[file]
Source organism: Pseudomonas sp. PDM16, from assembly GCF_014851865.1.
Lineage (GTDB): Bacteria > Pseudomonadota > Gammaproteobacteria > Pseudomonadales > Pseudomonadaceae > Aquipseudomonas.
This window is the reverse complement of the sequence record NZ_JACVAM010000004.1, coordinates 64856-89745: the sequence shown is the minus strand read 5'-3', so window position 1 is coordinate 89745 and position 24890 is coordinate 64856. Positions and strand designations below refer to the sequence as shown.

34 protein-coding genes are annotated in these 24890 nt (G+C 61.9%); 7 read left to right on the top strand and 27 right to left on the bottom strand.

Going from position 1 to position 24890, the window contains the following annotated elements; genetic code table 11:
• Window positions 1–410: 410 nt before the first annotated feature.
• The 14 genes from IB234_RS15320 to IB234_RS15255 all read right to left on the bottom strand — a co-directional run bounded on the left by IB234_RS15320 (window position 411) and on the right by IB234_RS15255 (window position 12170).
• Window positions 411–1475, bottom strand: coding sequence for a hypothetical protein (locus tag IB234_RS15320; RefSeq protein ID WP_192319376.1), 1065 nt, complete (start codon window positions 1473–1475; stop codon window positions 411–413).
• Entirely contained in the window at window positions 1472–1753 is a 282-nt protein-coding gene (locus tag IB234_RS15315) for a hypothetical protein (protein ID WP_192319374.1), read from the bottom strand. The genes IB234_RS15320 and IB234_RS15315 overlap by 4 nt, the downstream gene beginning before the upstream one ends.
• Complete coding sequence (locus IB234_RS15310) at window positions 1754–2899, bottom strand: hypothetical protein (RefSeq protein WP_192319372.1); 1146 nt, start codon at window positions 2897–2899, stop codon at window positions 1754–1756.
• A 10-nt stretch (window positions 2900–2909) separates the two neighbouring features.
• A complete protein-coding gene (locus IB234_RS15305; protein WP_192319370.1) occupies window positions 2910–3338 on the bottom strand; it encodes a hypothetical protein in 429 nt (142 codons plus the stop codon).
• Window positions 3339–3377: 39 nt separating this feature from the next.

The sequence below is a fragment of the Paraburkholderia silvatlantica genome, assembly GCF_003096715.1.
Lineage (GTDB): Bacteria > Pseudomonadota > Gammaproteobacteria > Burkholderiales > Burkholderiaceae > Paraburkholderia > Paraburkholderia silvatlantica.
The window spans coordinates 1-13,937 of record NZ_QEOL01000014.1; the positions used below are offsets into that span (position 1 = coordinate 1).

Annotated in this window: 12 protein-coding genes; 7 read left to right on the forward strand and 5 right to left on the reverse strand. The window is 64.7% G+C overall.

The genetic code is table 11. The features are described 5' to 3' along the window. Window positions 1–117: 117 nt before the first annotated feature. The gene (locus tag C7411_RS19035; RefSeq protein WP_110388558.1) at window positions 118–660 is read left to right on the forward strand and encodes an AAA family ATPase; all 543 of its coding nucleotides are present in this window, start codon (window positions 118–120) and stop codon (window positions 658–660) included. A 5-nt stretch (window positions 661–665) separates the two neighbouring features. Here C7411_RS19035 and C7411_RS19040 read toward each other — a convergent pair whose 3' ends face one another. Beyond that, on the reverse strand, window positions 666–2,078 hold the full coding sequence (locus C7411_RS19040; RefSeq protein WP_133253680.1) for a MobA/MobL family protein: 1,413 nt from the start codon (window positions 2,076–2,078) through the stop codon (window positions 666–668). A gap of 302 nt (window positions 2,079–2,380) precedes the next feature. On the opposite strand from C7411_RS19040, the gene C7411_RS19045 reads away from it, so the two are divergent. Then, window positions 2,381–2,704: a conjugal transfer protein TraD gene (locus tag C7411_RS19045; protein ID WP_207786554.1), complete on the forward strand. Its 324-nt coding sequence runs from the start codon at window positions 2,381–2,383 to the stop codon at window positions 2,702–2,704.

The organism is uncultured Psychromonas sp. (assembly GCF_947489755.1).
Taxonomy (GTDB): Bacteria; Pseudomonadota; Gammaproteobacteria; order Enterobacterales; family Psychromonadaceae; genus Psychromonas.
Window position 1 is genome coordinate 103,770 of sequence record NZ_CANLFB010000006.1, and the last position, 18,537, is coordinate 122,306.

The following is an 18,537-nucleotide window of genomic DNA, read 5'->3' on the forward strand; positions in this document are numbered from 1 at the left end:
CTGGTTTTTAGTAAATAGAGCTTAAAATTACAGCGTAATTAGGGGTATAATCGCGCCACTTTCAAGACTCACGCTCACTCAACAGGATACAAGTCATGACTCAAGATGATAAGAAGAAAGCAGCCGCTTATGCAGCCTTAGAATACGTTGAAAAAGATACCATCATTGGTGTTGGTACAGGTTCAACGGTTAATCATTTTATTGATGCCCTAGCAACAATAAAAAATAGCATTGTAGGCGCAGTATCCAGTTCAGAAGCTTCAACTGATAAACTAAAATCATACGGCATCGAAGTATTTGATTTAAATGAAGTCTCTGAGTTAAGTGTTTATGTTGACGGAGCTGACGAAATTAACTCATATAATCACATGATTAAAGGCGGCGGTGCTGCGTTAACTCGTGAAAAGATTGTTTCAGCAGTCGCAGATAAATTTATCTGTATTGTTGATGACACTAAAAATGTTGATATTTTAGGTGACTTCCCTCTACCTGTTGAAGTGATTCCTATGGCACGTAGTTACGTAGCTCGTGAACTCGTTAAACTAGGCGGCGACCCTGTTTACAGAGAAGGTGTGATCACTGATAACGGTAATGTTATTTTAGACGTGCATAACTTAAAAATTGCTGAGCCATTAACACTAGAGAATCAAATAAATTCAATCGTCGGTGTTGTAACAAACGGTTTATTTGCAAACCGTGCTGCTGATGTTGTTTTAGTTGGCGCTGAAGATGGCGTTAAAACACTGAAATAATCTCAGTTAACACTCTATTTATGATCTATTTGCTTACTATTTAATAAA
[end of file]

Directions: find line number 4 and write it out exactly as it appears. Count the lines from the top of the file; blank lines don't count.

34 protein-coding genes are annotated in these 24890 nt (G+C 61.9%); 7 read left to right on the top strand and 27 right to left on the bottom strand.